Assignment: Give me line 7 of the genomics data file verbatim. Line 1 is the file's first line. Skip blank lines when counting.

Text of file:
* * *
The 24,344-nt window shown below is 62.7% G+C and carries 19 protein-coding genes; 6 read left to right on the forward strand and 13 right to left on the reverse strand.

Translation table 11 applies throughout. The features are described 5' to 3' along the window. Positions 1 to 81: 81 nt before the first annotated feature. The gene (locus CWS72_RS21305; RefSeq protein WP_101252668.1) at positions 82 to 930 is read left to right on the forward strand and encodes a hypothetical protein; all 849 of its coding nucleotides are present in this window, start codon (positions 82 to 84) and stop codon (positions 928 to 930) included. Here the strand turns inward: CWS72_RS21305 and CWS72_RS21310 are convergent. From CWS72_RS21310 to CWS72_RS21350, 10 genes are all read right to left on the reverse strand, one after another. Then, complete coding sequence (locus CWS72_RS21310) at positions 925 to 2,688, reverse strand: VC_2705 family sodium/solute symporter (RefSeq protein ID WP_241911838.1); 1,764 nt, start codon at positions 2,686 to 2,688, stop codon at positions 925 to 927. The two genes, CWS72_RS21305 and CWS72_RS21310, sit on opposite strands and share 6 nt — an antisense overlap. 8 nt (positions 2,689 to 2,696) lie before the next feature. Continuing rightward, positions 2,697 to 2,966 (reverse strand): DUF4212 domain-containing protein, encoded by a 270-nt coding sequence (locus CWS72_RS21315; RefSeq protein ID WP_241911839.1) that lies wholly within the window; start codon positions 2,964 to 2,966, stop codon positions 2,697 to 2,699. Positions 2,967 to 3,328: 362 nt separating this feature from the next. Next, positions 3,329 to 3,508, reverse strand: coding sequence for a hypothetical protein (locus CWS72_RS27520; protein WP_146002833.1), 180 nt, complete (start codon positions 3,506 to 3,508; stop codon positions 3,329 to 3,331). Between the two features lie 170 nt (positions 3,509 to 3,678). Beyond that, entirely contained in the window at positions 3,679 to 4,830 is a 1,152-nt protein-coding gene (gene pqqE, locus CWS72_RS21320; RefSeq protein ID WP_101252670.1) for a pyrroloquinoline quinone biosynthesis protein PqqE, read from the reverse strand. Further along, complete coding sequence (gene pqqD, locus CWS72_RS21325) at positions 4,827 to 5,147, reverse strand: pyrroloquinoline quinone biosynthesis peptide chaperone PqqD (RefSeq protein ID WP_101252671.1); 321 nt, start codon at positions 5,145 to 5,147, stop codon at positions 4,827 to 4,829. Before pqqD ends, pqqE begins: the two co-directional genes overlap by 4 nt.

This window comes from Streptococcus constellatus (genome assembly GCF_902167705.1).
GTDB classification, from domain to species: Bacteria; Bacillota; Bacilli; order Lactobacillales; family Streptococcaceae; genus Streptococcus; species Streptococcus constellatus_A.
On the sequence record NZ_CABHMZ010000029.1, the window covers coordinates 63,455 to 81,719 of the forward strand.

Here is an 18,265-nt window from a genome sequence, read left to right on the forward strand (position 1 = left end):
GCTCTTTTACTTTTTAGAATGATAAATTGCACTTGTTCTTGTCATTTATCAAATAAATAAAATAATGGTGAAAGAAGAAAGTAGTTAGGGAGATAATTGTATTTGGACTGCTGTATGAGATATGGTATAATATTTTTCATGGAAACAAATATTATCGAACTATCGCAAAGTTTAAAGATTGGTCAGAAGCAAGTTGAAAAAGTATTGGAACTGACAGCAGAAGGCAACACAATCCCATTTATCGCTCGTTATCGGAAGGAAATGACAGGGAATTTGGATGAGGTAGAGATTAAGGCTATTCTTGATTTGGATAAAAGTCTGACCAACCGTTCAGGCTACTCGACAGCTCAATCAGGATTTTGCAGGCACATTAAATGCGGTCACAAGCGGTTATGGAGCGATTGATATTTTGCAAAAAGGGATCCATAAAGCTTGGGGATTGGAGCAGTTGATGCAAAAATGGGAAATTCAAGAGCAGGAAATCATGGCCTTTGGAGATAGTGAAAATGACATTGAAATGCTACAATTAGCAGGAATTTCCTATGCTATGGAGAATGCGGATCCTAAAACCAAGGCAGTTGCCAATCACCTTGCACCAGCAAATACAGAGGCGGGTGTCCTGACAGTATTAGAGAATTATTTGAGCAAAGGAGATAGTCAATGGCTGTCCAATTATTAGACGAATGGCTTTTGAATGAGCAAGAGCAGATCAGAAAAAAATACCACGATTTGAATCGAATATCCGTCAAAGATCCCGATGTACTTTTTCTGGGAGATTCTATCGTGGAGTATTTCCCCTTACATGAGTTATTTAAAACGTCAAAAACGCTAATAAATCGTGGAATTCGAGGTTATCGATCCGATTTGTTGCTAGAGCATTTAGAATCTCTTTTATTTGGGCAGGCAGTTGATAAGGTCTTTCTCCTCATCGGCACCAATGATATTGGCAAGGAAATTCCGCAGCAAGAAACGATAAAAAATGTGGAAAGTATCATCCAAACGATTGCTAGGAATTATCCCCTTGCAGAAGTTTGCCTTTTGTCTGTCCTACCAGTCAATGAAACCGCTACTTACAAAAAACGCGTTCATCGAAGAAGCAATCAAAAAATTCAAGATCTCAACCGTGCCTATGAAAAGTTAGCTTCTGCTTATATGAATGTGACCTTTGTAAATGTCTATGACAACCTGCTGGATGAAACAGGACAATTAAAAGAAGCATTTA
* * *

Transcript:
GCTCTTTTACTTTTTAGAATGATAAATTGCACTTGTTCTTGTCATTTATCAAATAAATAAAATAATGGTGAAAGAAGAAAGTAGTTAGGGAGATAATTGTATTTGGACTGCTGTATGAGATATGGTATAATATTTTTCATGGAAACAAATATTATCGAACTATCGCAAAGTTTAAAGATTGGTCAGAAGCAAGTTGAAAAAGTATTGGAACTGACAGCAGAAGGCAACACAATCCCATTTATCGCTCGTTATCGGAAGGAAATGACAGGGAATTTGGATGAGGTAGAGATTAAGGCTATTCTTGATTTGGATAAAAGTCTGACCAACCGTTCAGGCTACTCGACAGCTCAATCAGGATTTTGCAGGCACATTAAATGCGGTCACAAGCGGTTATGGAGCGATTGATATTTTGCAAAAAGGGATCCATAAAGCTTGGGGATTGGAGCAGTTGATGCAAAAATGGGAAATTCAAGAGCAGGAAATCATGGCCTTTGGAGATAGTGAAAATGACATTGAAATGCTACAATTAGCAGGAATTTCCTATGCTATGGAGAATGCGGATCCTAAAACCAAGGCAGTTGCCAATCACCTTGCACCAGCAAATACAGAGGCGGGTGTCCTGACAGTATTAGAGAATTATTTGAGCAAAGGAGATAGTCAATGGCTGTCCAATTATTAGACGAATGGCTTTTGAATGAGCAAGAGCAGATCAGAAAAAAATACCACGATTTGAATCGAATATCCGTCAAAGATCCCGATGTACTTTTTCTGGGAGATTCTATCGTGGAGTATTTCCCCTTACATGAGTTATTTAAAACGTCAAAAACGCTAATAAATCGTGGAATTCGAGGTTATCGATCCGATTTGTTGCTAGAGCATTTAGAATCTCTTTTATTTGGGCAGGCAGTTGATAAGGTCTTTCTCCTCATCGGCACCAATGATATTGGCAAGGAAATTCCGCAGCAAGAAACGATAAAAAATGTGGAAAGTATCATCCAAACGATTGCTAGGAATTATCCCCTTGCAGAAGTTTGCCTTTTGTCTGTCCTACCAGTCAATGAAACCGCTACTTACAAAAAACGCGTTCATCGAAGAAGCAATCAAAAAATTCAAGATCTCAACCGTGCCTATGAAAAGTTAGCTTCTGCTTATATGAATGTGACCTTTGTAAATGTCTATGACAACCTGCTGGATGAAACAGGACAATTAAAAGAAGCATTTA